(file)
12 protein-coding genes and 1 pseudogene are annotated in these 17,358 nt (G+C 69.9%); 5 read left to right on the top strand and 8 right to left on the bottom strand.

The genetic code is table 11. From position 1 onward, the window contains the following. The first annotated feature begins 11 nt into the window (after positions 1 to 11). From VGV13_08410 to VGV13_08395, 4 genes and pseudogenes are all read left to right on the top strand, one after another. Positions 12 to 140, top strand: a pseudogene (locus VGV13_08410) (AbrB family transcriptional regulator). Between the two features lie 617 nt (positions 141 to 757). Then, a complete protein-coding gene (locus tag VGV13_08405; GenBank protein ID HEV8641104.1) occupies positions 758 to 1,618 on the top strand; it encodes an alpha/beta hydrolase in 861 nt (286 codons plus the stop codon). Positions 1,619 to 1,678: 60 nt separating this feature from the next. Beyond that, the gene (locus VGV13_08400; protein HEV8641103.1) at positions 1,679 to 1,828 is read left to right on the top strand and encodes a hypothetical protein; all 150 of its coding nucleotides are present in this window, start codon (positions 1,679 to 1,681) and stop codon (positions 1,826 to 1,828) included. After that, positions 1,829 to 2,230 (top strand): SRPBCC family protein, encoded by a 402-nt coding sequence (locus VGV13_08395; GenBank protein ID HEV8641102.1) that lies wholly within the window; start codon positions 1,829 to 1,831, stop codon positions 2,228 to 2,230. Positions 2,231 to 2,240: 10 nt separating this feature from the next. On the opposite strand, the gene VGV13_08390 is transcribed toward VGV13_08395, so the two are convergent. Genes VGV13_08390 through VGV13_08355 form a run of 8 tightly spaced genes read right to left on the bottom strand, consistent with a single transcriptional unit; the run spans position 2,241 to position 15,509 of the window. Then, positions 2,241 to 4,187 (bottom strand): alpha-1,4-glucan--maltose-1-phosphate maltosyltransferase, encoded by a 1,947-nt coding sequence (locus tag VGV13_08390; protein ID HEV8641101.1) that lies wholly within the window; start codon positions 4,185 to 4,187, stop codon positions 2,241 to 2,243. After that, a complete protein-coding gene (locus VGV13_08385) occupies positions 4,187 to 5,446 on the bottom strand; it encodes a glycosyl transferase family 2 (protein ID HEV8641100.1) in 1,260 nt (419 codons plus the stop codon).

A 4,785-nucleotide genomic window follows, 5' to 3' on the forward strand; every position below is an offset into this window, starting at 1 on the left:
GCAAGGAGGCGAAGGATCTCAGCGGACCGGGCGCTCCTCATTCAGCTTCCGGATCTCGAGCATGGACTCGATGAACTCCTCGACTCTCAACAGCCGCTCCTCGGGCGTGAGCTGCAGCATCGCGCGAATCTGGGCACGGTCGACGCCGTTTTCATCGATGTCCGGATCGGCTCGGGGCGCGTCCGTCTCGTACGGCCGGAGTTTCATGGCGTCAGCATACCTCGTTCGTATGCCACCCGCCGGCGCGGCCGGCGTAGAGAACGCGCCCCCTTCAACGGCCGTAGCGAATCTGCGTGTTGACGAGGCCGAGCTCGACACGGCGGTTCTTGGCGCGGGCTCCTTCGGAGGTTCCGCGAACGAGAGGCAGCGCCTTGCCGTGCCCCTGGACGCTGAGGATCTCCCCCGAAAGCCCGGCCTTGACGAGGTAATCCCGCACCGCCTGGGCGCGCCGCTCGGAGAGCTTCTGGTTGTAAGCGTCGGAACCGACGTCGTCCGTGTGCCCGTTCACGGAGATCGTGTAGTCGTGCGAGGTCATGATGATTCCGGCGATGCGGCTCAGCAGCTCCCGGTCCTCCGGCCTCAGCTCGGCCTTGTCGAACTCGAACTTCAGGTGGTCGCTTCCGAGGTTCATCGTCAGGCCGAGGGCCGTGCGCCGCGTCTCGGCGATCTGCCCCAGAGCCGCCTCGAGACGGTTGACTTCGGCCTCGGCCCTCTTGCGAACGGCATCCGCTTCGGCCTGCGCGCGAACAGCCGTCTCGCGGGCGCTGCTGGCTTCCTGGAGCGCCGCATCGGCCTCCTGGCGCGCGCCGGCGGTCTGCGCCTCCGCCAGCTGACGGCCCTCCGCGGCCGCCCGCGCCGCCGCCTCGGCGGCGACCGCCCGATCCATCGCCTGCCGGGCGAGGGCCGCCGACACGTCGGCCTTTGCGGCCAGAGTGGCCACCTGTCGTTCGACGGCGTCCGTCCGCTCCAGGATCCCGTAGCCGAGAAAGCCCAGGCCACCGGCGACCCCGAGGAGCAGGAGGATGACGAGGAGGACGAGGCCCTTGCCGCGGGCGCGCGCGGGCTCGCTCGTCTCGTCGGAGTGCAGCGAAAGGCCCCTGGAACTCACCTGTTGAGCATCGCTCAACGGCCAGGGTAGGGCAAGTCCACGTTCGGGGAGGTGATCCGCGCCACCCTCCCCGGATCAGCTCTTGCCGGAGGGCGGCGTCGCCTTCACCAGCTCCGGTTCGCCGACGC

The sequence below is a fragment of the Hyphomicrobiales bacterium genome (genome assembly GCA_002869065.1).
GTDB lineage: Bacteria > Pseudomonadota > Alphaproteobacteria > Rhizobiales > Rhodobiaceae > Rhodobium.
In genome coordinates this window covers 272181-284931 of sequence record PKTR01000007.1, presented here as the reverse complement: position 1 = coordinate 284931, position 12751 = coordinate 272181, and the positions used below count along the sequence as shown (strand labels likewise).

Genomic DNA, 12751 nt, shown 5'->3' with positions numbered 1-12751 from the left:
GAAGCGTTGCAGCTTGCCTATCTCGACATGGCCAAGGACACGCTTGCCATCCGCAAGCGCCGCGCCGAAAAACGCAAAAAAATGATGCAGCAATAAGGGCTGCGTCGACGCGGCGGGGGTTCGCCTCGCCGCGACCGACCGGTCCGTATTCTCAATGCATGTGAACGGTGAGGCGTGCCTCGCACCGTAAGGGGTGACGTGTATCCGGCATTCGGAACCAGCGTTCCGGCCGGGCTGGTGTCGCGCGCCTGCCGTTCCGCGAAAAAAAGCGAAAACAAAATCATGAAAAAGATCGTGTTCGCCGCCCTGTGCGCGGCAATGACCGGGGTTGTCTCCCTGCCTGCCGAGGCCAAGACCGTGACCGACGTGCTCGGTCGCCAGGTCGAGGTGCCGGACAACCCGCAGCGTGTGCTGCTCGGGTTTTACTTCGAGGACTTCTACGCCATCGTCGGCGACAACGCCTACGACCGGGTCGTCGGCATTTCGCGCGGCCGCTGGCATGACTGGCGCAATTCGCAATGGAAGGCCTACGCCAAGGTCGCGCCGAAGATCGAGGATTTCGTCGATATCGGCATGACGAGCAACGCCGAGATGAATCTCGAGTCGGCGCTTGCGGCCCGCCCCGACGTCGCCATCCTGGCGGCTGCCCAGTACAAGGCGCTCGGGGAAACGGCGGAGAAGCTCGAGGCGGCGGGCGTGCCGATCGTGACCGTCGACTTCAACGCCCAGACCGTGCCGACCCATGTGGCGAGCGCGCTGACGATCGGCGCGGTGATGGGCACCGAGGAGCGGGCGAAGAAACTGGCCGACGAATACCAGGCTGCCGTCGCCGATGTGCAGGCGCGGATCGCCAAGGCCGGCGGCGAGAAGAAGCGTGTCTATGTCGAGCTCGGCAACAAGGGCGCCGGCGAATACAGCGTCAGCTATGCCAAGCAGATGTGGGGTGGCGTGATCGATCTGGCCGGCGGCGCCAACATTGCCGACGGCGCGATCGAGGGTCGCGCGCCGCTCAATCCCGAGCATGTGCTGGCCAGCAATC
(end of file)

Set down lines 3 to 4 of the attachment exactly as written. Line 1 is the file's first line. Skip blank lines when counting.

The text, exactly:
A 4,785-nucleotide genomic window follows, 5' to 3' on the forward strand; every position below is an offset into this window, starting at 1 on the left:
GCAAGGAGGCGAAGGATCTCAGCGGACCGGGCGCTCCTCATTCAGCTTCCGGATCTCGAGCATGGACTCGATGAACTCCTCGACTCTCAACAGCCGCTCCTCGGGCGTGAGCTGCAGCATCGCGCGAATCTGGGCACGGTCGACGCCGTTTTCATCGATGTCCGGATCGGCTCGGGGCGCGTCCGTCTCGTACGGCCGGAGTTTCATGGCGTCAGCATACCTCGTTCGTATGCCACCCGCCGGCGCGGCCGGCGTAGAGAACGCGCCCCCTTCAACGGCCGTAGCGAATCTGCGTGTTGACGAGGCCGAGCTCGACACGGCGGTTCTTGGCGCGGGCTCCTTCGGAGGTTCCGCGAACGAGAGGCAGCGCCTTGCCGTGCCCCTGGACGCTGAGGATCTCCCCCGAAAGCCCGGCCTTGACGAGGTAATCCCGCACCGCCTGGGCGCGCCGCTCGGAGAGCTTCTGGTTGTAAGCGTCGGAACCGACGTCGTCCGTGTGCCCGTTCACGGAGATCGTGTAGTCGTGCGAGGTCATGATGATTCCGGCGATGCGGCTCAGCAGCTCCCGGTCCTCCGGCCTCAGCTCGGCCTTGTCGAACTCGAACTTCAGGTGGTCGCTTCCGAGGTTCATCGTCAGGCCGAGGGCCGTGCGCCGCGTCTCGGCGATCTGCCCCAGAGCCGCCTCGAGACGGTTGACTTCGGCCTCGGCCCTCTTGCGAACGGCATCCGCTTCGGCCTGCGCGCGAACAGCCGTCTCGCGGGCGCTGCTGGCTTCCTGGAGCGCCGCATCGGCCTCCTGGCGCGCGCCGGCGGTCTGCGCCTCCGCCAGCTGACGGCCCTCCGCGGCCGCCCGCGCCGCCGCCTCGGCGGCGACCGCCCGATCCATCGCCTGCCGGGCGAGGGCCGCCGACACGTCGGCCTTTGCGGCCAGAGTGGCCACCTGTCGTTCGACGGCGTCCGTCCGCTCCAGGATCCCGTAGCCGAGAAAGCCCAGGCCACCGGCGACCCCGAGGAGCAGGAGGATGACGAGGAGGACGAGGCCCTTGCCGCGGGCGCGCGCGGGCTCGCTCGTCTCGTCGGAGTGCAGCGAAAGGCCCCTGGAACTCACCTGTTGAGCATCGCTCAACGGCCAGGGTAGGGCAAGTCCACGTTCGGGGAGGTGATCCGCGCCACCCTCCCCGGATCAGCTCTTGCCGGAGGGCGGCGTCGCCTTCACCAGCTCCGGTTCGCCGACGC